Rating: 4/5 – Everything Old is New Again!
by ComicSpectrum EiC Bob Bretall.
OH NO! The End of the Marvel Universe! At least that’s what the comic book news sites were all abuzz about last May in preparation for Marvel’s Secret Wars event. We got an RIP for the Marvel Universe: 1961-2015…… Except, Not Really.
We got the Secret Wars series, which has so far, been good. But it’s not over yet. And we have the new #1s all starting to hit the stands. Amazing Spider-Man, Doctor Strange, Avengers, Captain America Sam Wilson, Guardians of the Galaxy, Spider-Gwen, and Invincible Iron Man… A bunch new #1s out so far, and they don’t feel significantly different than they did before Secret Wars. But let’s focus on the subject of this review, Iron Man.
Iron Man has a new suit of armor (but when does he NOT?) and we have a focus on playboy billionaire Tony Stark in this issue, but focusing on the characters behind the mask is a hallmark of writer Brian Michael Bendis, so nothing new there. I enjoyed the issue. Artist David Marquez has a very polished style that is a good look for Tony Stark’s world. We’re dealing with a post Secret Wars world, which becomes very clear when we see the last page of the issue, which was very nicely done and intrigued me to see where Bendis is going to go with that. But the comic didn’t read any different to me than any of the numerous soft reboots we’ve seen for the character over the years. The status quo gets shaken up with regularity to facilitate the telling of (hopefully) interesting stories, but the core elements of the character are generally preserved. The one I wish had been tossed in the rubbish-bin of history is the recent ret-con that had Tony as a adopted child of Howard and Maria Stark who was genetically engineered using Kree technology. Oof. I wish I could forget that ever happened, but apparently Marvel wants that one to stick because it’s specifically mentioned here.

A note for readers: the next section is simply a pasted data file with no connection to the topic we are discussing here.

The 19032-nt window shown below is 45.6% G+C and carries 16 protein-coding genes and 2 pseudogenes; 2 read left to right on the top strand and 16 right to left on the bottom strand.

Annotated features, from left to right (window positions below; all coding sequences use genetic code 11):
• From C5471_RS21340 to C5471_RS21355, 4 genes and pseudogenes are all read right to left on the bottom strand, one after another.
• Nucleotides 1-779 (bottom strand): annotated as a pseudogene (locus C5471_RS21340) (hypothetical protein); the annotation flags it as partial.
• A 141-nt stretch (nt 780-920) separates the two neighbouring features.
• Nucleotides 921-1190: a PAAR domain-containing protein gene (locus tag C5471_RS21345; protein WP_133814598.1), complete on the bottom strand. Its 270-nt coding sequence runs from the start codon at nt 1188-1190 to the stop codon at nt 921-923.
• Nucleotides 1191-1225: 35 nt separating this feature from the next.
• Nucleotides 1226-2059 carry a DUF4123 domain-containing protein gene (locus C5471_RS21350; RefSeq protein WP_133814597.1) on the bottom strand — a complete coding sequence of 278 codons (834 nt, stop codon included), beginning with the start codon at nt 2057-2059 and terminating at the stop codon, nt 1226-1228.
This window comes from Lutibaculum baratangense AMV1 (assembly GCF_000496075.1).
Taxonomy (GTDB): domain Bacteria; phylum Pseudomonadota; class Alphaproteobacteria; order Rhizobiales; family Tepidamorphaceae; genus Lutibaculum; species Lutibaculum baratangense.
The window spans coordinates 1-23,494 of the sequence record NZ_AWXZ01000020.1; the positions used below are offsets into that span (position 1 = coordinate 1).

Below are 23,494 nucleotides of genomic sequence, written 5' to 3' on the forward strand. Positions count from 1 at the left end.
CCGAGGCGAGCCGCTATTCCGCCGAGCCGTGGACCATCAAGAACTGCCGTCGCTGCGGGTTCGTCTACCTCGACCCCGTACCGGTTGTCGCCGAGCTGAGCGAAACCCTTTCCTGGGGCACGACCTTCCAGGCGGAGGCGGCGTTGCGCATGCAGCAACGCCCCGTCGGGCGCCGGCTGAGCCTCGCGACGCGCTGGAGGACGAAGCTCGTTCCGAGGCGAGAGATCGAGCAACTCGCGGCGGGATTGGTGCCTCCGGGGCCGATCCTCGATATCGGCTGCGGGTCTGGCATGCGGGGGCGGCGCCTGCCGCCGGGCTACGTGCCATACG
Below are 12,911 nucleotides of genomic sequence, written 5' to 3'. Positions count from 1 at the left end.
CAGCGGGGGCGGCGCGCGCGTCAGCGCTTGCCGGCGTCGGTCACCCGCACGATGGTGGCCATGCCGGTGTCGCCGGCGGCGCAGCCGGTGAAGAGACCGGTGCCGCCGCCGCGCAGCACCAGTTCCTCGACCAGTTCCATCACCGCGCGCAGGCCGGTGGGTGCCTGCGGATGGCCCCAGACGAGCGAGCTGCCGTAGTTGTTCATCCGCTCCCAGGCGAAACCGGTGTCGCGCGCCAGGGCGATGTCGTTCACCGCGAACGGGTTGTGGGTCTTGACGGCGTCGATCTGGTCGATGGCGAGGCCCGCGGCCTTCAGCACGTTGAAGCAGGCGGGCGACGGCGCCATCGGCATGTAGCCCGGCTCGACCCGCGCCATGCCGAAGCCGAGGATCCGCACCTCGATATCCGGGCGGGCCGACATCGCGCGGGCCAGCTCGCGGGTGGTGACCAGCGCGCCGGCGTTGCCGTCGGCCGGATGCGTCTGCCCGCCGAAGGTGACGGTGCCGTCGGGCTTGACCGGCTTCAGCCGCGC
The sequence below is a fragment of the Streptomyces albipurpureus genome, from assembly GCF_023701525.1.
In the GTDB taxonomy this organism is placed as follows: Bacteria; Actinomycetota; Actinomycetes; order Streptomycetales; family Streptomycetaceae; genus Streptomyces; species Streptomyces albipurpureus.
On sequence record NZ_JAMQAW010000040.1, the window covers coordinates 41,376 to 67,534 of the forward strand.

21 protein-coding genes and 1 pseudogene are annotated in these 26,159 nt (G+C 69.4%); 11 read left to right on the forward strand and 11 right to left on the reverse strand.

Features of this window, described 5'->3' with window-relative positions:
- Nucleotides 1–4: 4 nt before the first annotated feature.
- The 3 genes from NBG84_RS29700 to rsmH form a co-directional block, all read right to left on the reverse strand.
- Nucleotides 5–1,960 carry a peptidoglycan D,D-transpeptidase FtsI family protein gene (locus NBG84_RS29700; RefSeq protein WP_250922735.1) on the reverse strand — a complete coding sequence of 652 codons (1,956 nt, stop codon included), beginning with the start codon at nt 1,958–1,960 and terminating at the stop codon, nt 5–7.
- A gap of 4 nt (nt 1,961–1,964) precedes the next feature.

All the classic elements of an Iron Man comic are here. Tony being smart, Tony interacting with his digital assistant (Jarvis having been replaced with a holographic girl Friday), Tony on a date, Tony in the armor. Bendis puts them all together and tells an entertaining story that melds the world of the movies together with the classic world of the comics and adds a bit more of a global spin to the book to make it more appealing to an international audience. In the end, I like this a LOT more than the previous volume, “The Superior Iron Man”, and it seems to be off on the right track to be telling some new tales of Tony/Iron Man with a decidedly classic feel to them, but updated just enough to hopefully appeal to a new audience.
Reviewed by: Bob Bretall
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